Canada: Water surplus in southern ON to persist through September
25 July 2017
The Big Picture
The 12-month outlook for Canada through March 2018 (below) indicates exceptional deficits in a wide band through the center of Quebec, in eastern Ontario, and in northeastern Manitoba along Hudson Bay. Moderate to exceptional deficits are forecast in central and northwestern regions of Alberta and British Columbia, and southern Saskatchewan and Manitoba.
Exceptional surpluses are forecast for central Manitoba west of Lake Winnipeg; a large block of northwestern Saskatchewan into Alberta; along the central border of Alberta and British Columbia, and in southeastern BC.
Canada Drought Monitor reports that as of the end of June, Saskatchewan from Regina south was in severe drought. Topsoil moisture conditions for both cropland and hay and pasture were running very short in the south well into mid-July and conditions continue to decline due to high temperatures and lack of rainfall. Hay will be in short supply in some areas as yields are expected to be below average. Agriculture and Agri-Food Canada reports that livestock feed shortages due to drought are expected to be moderate to severe. Saskatchewan farmers say the drought is the worst they've seen in decades, resulting in the death of 200 cattle.
The city of Toronto estimates that losses due to spring flooding of Toronto Island Park could total CAD$4.88 million (US$3.84 million), but exact figures won't be possible until floodwaters fully recede. Damage assessments in nearby Hamilton on Lake Ontario are running between CAN$4.5-$6.8 million (US$3.6-$5.4 million), though that does not include repair of some areas that remain underwater, the cost of which could exceed CAN$1 million (US$0.8 million).
Officials from the Canadian federal government, provincial Ontario government, and the city of Toronto announced a long-term project, Waterfront Toronto, totaling CAN$1.185 billion (US$9.48 billion) to protect Toronto's Port Lands from flooding and transform the area into a "resilient downtown neighbourhood."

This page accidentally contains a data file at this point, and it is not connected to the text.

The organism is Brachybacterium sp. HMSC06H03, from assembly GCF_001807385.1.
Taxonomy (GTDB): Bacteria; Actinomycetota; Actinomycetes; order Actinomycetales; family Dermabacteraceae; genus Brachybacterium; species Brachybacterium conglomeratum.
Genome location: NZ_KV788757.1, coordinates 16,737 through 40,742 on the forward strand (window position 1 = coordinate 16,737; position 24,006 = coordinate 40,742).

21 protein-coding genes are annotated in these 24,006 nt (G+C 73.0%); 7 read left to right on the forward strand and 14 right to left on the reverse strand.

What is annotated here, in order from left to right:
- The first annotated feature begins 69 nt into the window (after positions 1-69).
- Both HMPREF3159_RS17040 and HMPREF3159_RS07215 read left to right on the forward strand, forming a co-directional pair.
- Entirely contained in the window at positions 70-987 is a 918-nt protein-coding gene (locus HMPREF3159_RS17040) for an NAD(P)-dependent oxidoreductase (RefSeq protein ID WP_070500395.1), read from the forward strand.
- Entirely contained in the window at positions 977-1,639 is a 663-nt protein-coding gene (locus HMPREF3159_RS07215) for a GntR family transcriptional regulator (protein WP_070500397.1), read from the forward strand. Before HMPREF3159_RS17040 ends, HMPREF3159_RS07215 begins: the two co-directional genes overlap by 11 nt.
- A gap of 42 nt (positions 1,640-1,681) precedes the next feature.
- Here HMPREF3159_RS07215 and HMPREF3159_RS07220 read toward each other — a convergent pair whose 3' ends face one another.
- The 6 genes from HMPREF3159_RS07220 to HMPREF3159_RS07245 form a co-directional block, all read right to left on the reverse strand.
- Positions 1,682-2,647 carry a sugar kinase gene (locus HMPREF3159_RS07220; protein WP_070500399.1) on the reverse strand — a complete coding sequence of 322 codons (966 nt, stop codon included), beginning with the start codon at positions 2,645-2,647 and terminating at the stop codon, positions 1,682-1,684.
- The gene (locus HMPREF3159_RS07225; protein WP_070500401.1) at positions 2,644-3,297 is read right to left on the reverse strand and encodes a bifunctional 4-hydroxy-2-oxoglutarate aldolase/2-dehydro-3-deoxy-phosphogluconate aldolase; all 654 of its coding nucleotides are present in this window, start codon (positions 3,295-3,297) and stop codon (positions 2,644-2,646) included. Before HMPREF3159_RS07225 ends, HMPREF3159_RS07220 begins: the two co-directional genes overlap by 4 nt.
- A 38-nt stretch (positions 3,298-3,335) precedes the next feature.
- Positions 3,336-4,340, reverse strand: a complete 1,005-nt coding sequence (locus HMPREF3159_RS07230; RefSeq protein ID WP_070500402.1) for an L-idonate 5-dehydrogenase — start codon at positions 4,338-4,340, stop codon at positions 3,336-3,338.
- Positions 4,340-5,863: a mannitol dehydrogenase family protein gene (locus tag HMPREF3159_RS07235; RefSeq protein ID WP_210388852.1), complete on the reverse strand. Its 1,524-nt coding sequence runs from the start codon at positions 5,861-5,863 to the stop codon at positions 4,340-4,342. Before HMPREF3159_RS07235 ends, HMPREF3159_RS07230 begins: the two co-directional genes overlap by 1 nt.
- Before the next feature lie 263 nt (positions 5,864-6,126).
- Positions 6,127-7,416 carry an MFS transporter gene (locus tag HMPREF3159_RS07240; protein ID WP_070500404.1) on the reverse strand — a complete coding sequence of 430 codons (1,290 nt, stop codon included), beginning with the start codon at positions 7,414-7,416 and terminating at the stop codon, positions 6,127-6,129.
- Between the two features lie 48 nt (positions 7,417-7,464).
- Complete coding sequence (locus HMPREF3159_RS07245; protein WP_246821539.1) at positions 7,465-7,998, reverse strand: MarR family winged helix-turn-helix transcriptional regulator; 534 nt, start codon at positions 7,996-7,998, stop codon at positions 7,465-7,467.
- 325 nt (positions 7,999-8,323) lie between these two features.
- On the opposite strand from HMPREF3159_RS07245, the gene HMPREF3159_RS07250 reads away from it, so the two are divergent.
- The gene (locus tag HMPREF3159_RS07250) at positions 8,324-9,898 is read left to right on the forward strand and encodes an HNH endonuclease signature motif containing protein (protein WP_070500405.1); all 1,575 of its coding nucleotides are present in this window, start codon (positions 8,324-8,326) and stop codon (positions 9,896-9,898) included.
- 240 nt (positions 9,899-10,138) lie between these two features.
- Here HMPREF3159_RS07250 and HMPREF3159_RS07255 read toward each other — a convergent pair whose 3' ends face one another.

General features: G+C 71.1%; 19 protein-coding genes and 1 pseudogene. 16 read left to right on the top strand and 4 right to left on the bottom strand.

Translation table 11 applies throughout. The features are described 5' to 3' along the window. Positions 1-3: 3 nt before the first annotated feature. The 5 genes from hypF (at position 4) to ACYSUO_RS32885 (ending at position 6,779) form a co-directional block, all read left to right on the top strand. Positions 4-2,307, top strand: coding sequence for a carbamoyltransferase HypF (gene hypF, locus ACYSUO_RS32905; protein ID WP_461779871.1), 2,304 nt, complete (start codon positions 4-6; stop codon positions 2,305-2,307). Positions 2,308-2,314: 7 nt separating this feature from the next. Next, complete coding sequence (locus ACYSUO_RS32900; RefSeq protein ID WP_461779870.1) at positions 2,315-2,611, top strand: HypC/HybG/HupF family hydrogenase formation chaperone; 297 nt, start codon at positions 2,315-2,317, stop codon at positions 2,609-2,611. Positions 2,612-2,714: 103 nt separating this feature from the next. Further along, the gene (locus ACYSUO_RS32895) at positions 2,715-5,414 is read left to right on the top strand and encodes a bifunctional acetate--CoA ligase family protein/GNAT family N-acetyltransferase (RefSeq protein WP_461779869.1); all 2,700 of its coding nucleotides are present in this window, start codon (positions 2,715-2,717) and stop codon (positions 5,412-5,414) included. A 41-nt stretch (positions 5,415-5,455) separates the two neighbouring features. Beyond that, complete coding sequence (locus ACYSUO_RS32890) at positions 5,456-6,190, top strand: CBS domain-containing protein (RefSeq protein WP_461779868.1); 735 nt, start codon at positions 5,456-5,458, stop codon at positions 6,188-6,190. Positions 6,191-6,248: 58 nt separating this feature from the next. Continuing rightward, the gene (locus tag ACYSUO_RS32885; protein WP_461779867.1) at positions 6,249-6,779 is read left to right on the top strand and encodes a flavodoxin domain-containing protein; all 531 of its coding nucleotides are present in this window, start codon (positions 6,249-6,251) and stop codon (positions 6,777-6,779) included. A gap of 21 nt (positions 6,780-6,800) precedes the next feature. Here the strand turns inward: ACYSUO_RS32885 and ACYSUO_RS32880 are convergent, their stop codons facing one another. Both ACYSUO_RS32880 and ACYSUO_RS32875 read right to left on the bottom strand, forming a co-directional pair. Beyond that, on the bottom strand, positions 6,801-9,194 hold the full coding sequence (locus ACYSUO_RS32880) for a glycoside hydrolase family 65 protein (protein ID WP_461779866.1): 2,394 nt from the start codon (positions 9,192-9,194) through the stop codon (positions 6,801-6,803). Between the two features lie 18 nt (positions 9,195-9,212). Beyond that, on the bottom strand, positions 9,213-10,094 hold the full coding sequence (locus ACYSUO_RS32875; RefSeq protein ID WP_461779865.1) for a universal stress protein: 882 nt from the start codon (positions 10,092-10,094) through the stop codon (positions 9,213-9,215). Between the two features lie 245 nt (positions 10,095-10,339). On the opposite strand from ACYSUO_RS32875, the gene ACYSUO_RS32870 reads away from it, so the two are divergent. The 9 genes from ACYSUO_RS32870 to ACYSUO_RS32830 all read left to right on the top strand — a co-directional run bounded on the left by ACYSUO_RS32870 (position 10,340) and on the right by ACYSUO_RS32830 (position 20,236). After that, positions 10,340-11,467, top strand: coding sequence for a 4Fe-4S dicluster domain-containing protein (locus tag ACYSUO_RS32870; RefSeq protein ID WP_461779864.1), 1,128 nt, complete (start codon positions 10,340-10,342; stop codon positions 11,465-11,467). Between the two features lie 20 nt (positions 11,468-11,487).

Wildfires in British Columbia, fueled by dry conditions and high winds, have forced nearly 40,000 people from their homes, including the entire city of Williams Lake, population 10,000. More than 160 fires burned northeast of Vancouver near Kamloops, the largest of which, the Ashcroft Reserve fire, covered 42,000 hectares. The province has spent CAN$90 million (US$72 million) fighting fires this season and has approved CAN$100 million (US$80 million) in emergency funds.
The 3-month maps (below) show the evolving conditions in more detail.
The near-term forecast – July through September – indicates the persistence of extreme to exceptional water deficits in central Quebec, eastern Ontario, northeastern Manitoba, and northern Alberta and British Columbia. Exceptional surpluses will persist in Manitoba west of Lake Winnipeg, from northwestern Saskatchewan into Alberta, and in southern Ontario west of Toronto. In general, conditions are expected to become less extreme with longer lead times (October through March), with near normal conditions for much of Ontario and Quebec.
However moderate drought conditions are expected to persist in northern British Columbia, northern Manitoba, and northwest Ontario. Pockets of exceptional surplus will persist in central Manitoba west of Lake Winnipeg; northwestern Saskatchewan into Alberta; and southeastern British Columbia.
(It should be noted that forecast skill declines with longer lead times.)
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